A ‘Samurai Shodown’ Retrospective: Why Now is the Best Time to Get Into the Series

| | ,

By Thomas Wilde on June 10th, 2021


If you’ve ever wanted to get into fighting games, but the sheer amount of homework involved has been putting you off, it’s time to check out Samurai Shodown.

The latest game in the series, the 2019 reboot, got an FPS-boosted port for the Xbox Series X earlier this year and will finally hit Steam later this month. It’s a back-to-basics sort of game, trimming out a lot of the later-installment craziness from the original series (and adding some back in as DLC) in favor of a stripped-down approach that’s easy to pick up.

More importantly, it’s one of the single best entry-level games in the genre right now. Samurai Shodown is fast, simple, and lethal, which forces players to learn and rely on the basics in order to survive. If you’re looking for a good quick way to pick up some of the intangible elements of intermediate to high-level fighting game play, like mindgames, spacing, and baiting out attacks, Samurai Shodown is one of the best games out there.

Sword Murder for Beginners

A lot of Americans haven’t heard of Samurai Shodown (“SamSho”) at all. It was one of the franchises that put SNK on the map, alongside Fatal Fury, Art of Fighting, King of Fighters, and Metal Slug, and like all SNK franchises, it never quite took off in North America.

SamSho is explicitly set in a dark fantasy version of 18th-century Japan, during the Tokugawa shogunate’s isolationist period, with a lineup of characters that are often based on various historical figures and folk heroes. The face of the franchise, the wandering ronin Haohmaru, is a take-off on Miyamoto Musashi, while its most frequently recurring villain, Amakusa, is an evil version of the teenager who led the Shimabara Rebellion.

The original SamSho, in 1993, was one of the first fighting games to feature weapons-based combat, rather than pure martial arts. It also had a unique camera system, which was great at catching your eye from across the arcade, which would zoom in and out based on the fighters’ proximity. Sadly, that feature was omitted in many home ports, such as the Genesis version.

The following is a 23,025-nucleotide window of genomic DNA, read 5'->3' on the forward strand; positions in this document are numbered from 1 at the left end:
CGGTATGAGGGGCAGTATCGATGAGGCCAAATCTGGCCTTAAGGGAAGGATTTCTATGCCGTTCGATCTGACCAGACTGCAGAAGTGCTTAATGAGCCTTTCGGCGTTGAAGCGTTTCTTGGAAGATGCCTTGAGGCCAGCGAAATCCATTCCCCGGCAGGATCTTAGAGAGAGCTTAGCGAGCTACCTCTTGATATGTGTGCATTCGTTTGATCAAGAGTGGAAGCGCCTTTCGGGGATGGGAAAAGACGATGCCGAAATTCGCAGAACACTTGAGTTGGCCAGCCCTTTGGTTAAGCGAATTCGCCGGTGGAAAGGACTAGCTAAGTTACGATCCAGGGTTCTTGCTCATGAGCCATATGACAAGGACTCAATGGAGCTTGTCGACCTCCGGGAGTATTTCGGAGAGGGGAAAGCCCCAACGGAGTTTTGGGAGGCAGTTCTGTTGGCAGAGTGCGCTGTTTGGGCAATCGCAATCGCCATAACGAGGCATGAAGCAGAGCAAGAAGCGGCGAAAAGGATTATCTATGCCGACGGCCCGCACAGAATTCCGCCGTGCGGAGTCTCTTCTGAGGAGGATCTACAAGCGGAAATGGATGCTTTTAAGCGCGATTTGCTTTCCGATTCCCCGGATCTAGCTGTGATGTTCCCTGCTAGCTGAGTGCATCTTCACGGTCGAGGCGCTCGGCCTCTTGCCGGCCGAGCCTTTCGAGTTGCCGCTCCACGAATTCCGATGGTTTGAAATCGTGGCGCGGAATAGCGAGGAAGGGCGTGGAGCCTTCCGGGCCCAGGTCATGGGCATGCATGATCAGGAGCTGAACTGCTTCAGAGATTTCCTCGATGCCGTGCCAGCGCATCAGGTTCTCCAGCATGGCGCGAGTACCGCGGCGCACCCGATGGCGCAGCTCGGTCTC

More importantly, SamSho moves faster than many of its contemporaries, running off a simple principle: getting hit with a sword hurts, and will often kill you.

Even in the original game, SamSho was more about decisive strikes than combo moves. Fighters bleed heavily when hit, and if they’re knocked out with a heavy slash, might get cut in half. Combined with the somber music and backgrounds, it’s a profoundly darker experience than most of the other fighting games of its period.

This was a surprise to me, because the Samurai Shodown I remembered was actually kind of goofy. I went back through the first five games with the recent Samurai Shodown Neo Geo Collection, just to refresh my memory, and it was a surprising experience.

Granted, SamSho does not, as a rule, put a high priority on historical accuracy or consistency of tone. This is the series where some of its mainstays include Rimururu the manic pixie ice girl, a goofy American ninja with a wolf sidekick, and a kabuki fighter who likes to feed people to his giant frog. There is some goofiness baked into the series from the jump.

What confused me back in the day was the games’ scripts. SNK really did not get the hang of the English language until around 2016, so most of its earlier games are littered with linguistic nonsense. In Fatal Fury or Art of Fighting, it runs the range from stilted to adorably backwards, like Geese Howard calling people “the pin-headed son of an ice cream maker.” It’s funny, but not a deal-breaker.


With Samurai Shodown, however, that same translation turns the entire experience on its head. The somber music and downbeat visuals are meant to lend a feeling of drama to every match, but the English script for the first five games undercuts it by making all the characters speak like Valley girls with concussions. SNK essentially made its own gag dub, and it’s made the early Samurai Shodowns a fascinating tonal misfire for almost 30 years.

Sudden Death

That isn’t the case with 2019’s Samurai Shodown. It’s a back-to-basics sort of game, which removes most of the goofier characters (albeit to later add them as DLC), emphasizes its most violent aspects, and most crucially, has a much stronger translation than any of the older games ever did. It’s the first new game in the series for 12 years, and the first 2D game since 2005’s Samurai Shodown VI.